Publication date: February 2020
Review, short version: One skunk out of four.
Review, long version:
Is this a not-very-interesting novel about an interesting subject, or a not-very-interesting novel about a not-very-interesting subject?
The author is Kerri Maher, the book is The Girl in White Gloves, and the subject is film actress Grace Kelly (1929-1982).
And since Grace Kelly is the subject of more than 30 books, two biopics, and countless print and online articles – and the fascination with her continues to this day – I’m going with the former:
A not-very-interesting novel about an interesting subject.
Worse: Not only a not-very-interesting novel, Maher managed to make Grace Kelly boring.
Kelly was many things, some rather sad, but she was not boring.
Kelly was an A-List award-winning actress who began performing in 1950, and appeared in theatrical productions, more than 40 episodes of live TV drama productions, and 11 movies, one of which – The Country Girl in 1955 – earned her an Oscar.
She appeared in movies with some high-profile leading men: Cary Grant, Clark Gable, Jimmy Stewart, Ray Milland, Bing Crosby, Alec Guinness and William Holden.
She had a number of lovers – high-profile and otherwise – before marrying Prince Rainier of Monaco in 1956 and becoming Her Serene Highness, Princess Grace. Their wedding was estimated to have been watched by over 30 million viewers on live television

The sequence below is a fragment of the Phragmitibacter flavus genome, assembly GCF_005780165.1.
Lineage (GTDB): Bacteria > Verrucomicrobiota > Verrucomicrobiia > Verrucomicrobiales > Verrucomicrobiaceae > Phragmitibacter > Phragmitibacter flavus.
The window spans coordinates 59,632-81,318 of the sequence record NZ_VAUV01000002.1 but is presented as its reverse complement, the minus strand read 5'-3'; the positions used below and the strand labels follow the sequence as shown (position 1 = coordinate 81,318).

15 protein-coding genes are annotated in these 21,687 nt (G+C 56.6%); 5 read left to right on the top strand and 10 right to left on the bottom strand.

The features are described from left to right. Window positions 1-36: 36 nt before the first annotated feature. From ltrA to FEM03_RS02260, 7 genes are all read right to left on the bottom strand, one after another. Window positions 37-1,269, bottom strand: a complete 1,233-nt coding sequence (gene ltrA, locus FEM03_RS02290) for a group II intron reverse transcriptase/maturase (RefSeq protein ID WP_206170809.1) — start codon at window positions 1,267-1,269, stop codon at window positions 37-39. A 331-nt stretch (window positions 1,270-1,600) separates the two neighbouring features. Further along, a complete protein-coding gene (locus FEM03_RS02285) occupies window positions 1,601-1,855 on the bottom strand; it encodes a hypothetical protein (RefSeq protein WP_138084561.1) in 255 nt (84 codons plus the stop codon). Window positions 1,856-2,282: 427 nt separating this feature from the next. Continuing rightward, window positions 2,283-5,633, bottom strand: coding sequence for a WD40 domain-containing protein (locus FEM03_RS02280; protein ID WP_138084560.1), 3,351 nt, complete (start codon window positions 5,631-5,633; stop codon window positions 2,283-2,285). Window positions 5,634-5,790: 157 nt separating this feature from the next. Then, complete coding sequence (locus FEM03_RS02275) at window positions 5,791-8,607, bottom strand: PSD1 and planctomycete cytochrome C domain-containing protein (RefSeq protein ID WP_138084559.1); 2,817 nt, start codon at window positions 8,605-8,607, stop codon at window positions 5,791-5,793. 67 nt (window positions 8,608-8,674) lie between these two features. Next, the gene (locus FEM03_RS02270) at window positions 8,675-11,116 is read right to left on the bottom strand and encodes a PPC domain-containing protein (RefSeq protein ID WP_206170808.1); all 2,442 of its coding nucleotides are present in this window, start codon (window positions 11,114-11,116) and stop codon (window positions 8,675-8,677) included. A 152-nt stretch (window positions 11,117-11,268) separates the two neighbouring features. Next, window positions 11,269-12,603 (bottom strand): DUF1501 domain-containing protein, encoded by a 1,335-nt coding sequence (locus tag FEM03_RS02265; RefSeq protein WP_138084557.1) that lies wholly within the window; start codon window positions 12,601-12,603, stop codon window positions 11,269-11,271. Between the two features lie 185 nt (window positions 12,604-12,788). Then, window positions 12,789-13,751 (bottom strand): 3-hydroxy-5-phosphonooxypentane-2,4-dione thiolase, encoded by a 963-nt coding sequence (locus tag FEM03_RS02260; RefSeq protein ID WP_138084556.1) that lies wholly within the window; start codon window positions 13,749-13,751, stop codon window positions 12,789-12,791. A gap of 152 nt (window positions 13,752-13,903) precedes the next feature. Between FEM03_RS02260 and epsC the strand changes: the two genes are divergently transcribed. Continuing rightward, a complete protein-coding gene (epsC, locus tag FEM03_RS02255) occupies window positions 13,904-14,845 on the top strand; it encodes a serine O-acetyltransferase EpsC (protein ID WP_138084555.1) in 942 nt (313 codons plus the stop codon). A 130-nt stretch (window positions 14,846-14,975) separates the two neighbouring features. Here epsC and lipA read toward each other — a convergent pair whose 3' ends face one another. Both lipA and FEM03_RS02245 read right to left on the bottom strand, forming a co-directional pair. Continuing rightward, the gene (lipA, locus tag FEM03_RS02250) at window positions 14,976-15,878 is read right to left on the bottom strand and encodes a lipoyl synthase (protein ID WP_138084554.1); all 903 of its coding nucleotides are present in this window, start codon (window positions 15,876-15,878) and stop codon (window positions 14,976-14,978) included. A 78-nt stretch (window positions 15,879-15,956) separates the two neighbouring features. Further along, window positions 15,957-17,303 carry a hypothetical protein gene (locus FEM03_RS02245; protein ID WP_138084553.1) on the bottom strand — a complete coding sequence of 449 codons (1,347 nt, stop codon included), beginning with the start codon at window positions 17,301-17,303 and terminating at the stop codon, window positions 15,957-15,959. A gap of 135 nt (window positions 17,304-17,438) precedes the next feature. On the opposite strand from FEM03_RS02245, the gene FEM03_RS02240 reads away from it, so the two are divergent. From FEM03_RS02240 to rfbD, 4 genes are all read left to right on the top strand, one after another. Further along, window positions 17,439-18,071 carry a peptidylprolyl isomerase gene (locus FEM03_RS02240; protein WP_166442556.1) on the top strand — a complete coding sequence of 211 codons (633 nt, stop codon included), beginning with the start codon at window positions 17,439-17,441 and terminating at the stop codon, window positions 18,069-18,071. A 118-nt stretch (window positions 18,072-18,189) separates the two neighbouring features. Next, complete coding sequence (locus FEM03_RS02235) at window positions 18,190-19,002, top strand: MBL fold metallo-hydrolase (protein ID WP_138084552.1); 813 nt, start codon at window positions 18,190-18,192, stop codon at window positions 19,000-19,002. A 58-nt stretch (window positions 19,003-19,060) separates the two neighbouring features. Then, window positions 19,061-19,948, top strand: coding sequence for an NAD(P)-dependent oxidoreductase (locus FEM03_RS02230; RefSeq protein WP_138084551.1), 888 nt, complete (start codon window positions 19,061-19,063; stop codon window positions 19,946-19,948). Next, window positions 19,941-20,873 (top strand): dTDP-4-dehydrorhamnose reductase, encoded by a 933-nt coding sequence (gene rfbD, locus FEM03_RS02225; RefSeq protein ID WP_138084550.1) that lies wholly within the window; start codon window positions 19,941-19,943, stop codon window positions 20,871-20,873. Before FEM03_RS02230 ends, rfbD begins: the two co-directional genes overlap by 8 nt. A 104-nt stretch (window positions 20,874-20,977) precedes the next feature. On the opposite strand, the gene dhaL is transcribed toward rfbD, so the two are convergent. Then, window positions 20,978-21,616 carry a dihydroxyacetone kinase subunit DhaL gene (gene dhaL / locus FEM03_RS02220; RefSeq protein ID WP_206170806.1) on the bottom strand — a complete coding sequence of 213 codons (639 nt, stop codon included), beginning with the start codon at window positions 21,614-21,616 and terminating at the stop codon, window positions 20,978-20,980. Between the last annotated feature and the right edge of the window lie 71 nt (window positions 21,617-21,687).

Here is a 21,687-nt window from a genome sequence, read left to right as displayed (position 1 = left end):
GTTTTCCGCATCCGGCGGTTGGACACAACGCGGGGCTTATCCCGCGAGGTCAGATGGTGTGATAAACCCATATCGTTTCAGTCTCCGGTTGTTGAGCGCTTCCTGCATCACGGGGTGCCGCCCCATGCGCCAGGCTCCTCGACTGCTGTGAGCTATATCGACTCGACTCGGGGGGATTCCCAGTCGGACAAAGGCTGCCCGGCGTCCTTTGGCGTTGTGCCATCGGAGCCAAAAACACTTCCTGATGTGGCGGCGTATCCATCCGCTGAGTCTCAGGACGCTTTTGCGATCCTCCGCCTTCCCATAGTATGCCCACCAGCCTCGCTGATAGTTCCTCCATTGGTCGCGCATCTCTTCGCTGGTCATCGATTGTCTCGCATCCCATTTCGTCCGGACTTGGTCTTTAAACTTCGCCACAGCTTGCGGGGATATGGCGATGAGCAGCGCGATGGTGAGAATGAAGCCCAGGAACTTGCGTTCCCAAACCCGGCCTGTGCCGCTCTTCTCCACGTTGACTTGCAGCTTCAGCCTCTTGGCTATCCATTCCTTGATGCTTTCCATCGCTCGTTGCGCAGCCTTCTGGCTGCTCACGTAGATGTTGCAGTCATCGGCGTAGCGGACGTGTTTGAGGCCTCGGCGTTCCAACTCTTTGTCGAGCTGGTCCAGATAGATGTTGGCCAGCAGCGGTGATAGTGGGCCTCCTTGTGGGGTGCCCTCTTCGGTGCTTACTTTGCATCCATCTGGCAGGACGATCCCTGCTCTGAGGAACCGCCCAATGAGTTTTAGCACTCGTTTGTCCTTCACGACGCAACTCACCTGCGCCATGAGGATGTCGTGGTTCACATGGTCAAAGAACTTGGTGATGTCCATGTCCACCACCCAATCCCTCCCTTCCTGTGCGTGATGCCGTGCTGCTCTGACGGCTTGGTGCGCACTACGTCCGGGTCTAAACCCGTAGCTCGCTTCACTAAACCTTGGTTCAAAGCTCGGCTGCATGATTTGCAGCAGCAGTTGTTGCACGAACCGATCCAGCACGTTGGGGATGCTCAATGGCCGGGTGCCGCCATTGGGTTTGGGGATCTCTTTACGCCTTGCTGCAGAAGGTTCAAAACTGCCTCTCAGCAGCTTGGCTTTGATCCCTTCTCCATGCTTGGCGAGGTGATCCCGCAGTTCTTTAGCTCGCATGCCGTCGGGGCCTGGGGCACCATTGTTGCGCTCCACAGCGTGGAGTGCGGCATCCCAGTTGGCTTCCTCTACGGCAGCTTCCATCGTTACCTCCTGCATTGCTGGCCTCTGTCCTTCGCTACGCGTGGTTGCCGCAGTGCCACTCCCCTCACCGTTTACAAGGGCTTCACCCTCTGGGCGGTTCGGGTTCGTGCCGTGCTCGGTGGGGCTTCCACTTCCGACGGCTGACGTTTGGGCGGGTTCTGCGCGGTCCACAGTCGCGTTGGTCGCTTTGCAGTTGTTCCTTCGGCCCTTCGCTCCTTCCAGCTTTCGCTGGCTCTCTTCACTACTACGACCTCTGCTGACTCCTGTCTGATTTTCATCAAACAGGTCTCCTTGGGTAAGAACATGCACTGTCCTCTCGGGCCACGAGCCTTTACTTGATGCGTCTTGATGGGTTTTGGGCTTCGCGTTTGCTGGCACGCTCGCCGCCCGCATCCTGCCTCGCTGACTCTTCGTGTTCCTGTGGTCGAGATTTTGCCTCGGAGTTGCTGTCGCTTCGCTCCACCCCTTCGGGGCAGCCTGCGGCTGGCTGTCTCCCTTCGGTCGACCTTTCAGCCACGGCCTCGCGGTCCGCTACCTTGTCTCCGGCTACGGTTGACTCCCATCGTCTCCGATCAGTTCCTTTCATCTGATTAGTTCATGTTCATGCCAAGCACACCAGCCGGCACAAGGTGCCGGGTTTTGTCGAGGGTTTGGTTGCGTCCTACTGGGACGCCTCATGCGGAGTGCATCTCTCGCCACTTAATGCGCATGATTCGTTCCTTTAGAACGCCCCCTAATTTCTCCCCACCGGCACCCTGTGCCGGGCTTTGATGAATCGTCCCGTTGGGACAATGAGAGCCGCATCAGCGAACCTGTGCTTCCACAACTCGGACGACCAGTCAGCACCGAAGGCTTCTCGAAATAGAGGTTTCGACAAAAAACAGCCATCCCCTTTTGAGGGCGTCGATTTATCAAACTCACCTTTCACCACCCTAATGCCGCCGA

She and Rainier raised three children, and she established herself as a gifted philanthropist and humanitarian, dedicating her public life to charities and fundraising.
Yet…somehow, Maher managed to make Kelly boring.
And make the book confusing. One problem I had was the time period switches: The book starts out in 1955 and jumps as follows: 1969, 1949, 1951, 1974, 1952, 1954, 1975, 1955, 1956, 1976, 1960, 1962, 1964, 1978, 1981, and then 1982 with Kelly’s death following a car crash.
I’ll admit I tend to be a linear person, but that has to be too many jumps for even the least linear.
Another issue I had was the author giving us a situation, but giving no reason for it. For example, Maher tells us that after their marriage, Rainier banned all of Grace’s movies in Monaco – yet she doesn’t tell us why.
Rainier’s initial attraction to Kelly was the fact that she was a movie star, and then he bans her movies?
I realize the book is a novel, not a biography, but I thought that, and other unanswered questions, left gaps that needed to be filled.
There are other novels out there about Grace Kelly, though I haven’t read them so can’t recommend them, but only for that reason.
I can’t recommend The Girl in White Gloves, either.
|Grace, glammed-down in “The Country Girl,” and glammed-up to collect the Oscar she won for it (with co-star William Holden).|